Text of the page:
Do New Hampshire employees need more protections?

In recent years New Hampshire legislators have tried to expand employment discrimination laws in a few different ways.

Gender identity

New Hampshire does not prohibit discrimination based on gender identity, which may be different from the biological sex of a person.  A law prohibiting gender identity discrimination would cover transgender citizens.

Supporters note that about half of states – including all of New England – prohibit discrimination based on gender identity. 

Opponents express concern that male sexual predators will abuse gender identity protections to enter women’s bathrooms to find victims.

Some experts believe that New Hampshire’s law against sex discrimination would actually cover gender identity if the law was ever tested in court.  Courts in other states have ruled that sex discrimination includes discrimination against transgender citizens.

Credit history

Some states limit employers’ use of credit history in employment decisions. 

Supporters argue that credit history is private, personal information that should not be open to employers.  They also argue that if bad credit history prevents a worker from finding employment, it becomes even more difficult for that worker to improve his or her credit history, creating a spiral of debt.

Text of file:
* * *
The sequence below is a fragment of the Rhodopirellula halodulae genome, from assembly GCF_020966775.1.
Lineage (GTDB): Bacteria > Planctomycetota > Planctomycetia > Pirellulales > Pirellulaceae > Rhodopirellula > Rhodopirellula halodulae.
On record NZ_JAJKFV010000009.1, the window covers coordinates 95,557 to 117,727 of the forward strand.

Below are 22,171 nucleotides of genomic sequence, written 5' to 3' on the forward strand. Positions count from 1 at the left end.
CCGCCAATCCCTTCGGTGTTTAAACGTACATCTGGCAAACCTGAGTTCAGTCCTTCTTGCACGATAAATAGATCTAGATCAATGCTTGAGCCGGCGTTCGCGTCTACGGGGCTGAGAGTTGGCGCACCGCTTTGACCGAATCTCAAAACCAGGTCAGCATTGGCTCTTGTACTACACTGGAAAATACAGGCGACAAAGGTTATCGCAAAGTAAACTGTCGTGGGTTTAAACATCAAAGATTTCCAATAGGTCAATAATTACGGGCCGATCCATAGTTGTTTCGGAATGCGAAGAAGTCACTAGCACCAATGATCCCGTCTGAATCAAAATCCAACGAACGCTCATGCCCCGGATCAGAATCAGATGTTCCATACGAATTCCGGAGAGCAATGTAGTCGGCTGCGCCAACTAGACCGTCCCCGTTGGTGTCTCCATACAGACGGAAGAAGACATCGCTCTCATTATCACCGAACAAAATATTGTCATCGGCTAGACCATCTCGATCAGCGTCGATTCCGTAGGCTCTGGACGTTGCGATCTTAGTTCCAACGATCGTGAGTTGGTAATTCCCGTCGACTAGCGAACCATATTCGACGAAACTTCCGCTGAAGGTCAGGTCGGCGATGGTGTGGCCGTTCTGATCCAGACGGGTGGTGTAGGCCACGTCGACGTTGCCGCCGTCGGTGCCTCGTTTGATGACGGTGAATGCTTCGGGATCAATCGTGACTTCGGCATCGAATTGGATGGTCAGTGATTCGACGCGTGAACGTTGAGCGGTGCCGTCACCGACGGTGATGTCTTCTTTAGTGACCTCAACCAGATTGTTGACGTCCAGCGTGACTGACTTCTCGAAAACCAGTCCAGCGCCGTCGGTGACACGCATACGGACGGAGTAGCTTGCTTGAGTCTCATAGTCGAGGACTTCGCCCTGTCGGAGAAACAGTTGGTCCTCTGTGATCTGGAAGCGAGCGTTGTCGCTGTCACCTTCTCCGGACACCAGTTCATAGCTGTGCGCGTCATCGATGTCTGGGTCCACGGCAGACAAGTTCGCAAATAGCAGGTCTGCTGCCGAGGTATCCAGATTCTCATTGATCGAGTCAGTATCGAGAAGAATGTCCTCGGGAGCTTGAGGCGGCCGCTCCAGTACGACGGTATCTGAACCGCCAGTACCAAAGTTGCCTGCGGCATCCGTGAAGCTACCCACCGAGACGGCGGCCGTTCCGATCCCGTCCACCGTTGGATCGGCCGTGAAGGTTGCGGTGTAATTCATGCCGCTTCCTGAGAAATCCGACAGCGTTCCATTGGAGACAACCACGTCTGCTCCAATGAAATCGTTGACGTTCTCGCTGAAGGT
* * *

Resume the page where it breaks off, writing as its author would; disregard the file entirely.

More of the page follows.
On the other hand, some jobs require employees to manage money, and a bad credit history may indicate an employee is not up to the task or that the individual is not trustworthy.

Criminal history

Some states have passed “Ban the Box” laws, which prohibit employers from asking applicants about past criminal convictions at the beginning of the hiring process (often through a checkbox on an application). 

Supporters of “Ban the Box” argue that people with past criminal convictions are often unjustly screened out, which makes it more difficult for them to secure a job and reenter society.